The view of Red Ridge Farms' lavender fields.

The day after Thanksgiving, and the Christmas spirit had burst out of its bulging seams. Everywhere we turned were red, green and glittery decorations, miles of twinkling lights and of course, endless television commercials. But rather than join the Black Friday throngs, we headed toward wine country for a little holiday cheer of our own.

Thanksgiving weekend is an event for the Willamette Valley wineries, and most host open-house style functions with tasting tables set up in their cavernous barrel-laden storage rooms. We stopped at three wineries on Friday (Lange Estate, De Ponte Cellars and Argyle) plus we made a little side trip to Red Ridge Farms’ gift shop and nursery for olive oil. (Hint: If you’re looking for a gift for the food lover or gardener in your life, Red Ridge is a good bet. Tons of creative options for the cook or home entertainer, but if all else fails, locally pressed olive oil is always a welcome gift.)

We were lucky to have a gorgeously crisp, sunny day, and the indoor/outdoor tasting setups lent a festive note to the start of the season without being overbearing. I may be mentally ready to go Christmas tree cutting.

Chinook salmon at Tina's

Chinook salmon with corn, zucchini hash.

Labor Day weekend: Three gloriously lazy days lay out in front of us like a well-fed housecat on a hot day. And what better way to start a long weekend than a leisurely day of sipping local wines, followed by an intimate dinner with family.
Saturday was warm and windy, and wildfires in Central Oregon and near Mount Hood made the already-soft September light that much more hazy. The views promised by the latest edition of Portland Monthly were sure to be obscured by smoke. Undeterred, we — J, Zandra, James and I — met in Tualatin and started our excursion. We headed first to Penner-Ash Wine Cellars, with sweeping views of the Chehalem Valley from the patio overlooking the well-tended garden. We sampled Viognier, Pinot Noir, Syrah and Rubeo, and toasted our good fortune at living in such a beautiful place. Next, it was on to Trisaetum (pronounced tri-SAY-tum), an elegant winery/art gallery with a stunning barrel cave in the basement. After that, we stopped at Lemelson and Anne Amie wineries, picking up more Pinot Gris, dry Riesling and Pinot Noir  along the way. Happily we bumped down the dusty gravel roads, our wine-laden trunk weighing heavily behind us.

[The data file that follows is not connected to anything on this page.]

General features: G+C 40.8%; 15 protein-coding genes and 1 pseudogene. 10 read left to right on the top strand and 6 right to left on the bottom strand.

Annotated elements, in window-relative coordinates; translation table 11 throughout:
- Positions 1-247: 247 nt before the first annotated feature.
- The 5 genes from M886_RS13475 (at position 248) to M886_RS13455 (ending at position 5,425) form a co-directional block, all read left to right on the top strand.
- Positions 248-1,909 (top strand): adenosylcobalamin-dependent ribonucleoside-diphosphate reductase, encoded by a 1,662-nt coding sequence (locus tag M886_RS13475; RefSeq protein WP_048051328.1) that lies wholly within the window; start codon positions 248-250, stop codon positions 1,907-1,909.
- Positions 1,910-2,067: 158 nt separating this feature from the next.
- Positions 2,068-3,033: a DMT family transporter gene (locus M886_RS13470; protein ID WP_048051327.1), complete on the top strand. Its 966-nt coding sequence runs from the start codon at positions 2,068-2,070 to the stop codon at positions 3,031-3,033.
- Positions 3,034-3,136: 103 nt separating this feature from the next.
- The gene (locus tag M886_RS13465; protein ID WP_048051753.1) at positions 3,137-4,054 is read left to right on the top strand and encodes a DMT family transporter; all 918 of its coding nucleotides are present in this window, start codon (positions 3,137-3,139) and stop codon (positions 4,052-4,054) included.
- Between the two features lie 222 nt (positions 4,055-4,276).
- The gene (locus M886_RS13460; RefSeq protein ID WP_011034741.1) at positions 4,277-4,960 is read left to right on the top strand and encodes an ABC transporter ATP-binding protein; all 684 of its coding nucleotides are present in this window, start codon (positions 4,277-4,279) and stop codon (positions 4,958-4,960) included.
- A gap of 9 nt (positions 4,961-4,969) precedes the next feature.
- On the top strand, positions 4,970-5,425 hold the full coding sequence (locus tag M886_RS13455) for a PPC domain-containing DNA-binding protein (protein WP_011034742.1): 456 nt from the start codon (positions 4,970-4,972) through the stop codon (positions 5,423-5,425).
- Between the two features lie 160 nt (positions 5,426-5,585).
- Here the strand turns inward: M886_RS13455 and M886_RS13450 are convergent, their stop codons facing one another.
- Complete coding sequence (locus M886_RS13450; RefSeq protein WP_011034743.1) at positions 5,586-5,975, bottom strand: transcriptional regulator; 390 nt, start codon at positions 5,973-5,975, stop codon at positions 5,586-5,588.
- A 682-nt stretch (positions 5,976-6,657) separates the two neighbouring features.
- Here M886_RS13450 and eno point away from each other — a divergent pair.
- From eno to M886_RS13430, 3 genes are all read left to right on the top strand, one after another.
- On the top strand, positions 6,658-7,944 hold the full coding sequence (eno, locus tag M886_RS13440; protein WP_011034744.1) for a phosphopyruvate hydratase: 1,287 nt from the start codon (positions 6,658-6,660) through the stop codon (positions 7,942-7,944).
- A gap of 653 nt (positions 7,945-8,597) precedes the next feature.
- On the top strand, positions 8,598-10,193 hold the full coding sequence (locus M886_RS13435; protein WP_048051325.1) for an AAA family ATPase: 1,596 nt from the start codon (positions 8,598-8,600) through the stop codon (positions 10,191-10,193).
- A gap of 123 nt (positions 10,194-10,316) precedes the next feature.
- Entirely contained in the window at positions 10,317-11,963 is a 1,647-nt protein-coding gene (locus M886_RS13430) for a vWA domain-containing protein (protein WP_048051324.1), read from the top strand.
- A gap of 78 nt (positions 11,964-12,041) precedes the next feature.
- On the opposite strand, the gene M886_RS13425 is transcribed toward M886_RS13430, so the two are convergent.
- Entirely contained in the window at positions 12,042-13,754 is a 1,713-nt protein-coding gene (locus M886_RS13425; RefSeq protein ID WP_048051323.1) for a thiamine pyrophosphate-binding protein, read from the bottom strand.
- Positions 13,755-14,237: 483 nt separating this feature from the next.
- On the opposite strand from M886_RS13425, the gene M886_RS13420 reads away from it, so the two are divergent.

Not the most strenuous activity, wine tasting nevertheless piques the appetite, so at 5:30, we headed to Tina’s in Dundee for an early supper. The cozy dining room has a cottage feel with soft yellow walls, sunny windows  and a central fireplace. Crisp white table linens add a refined note to the otherwise casually intimate space, which fills up fast, even early in the evening. The menu showcases local and seasonal products, of course, so in keeping with our day, we started off with a Cristom Estate Pinot Gris to complement our starters: grilled calamari on a bed of greens; a glorious, generous slice of country duck pate; and pan-fried Yaquina Bay oysters with sorrel sauce, the oysters so tender they dissolved on the tongue.

The next course offered a choice of the house salad or corn soup, a sweet, creamy burst of color that tasted like sunshine, and evoked the childhood memory of creamed corn.

For entrees, Zandra and I ordered the Chinook salmon, seared crisp and served atop a corn, zucchini and pancetta hash with silky fennel puree beneath. Summer … Pow! James had the tenderloin with roasted fingerlings, porcini and a darkly rich demi glace — delicious flavors, but unfortunately the beef arrived cooked beyond the  requested medium rare. For J, it was the roasted duck breast, cooked perfectly medium rare (in your face, tenderloin), and accompanied by a cabbage and jicama slaw and a crunchy, savory-sweet walnut cornbread.

And dessert: bubbly blueberry cobbler a la mode and, for the chocolate fiends among us, chocolate mousse cake with chocolate truffle ice cream.

Dragging our full bellies and heavy trunk, we headed back to Tualatin where we divided the day’s booty. Family, good food, good wine. One memorable day.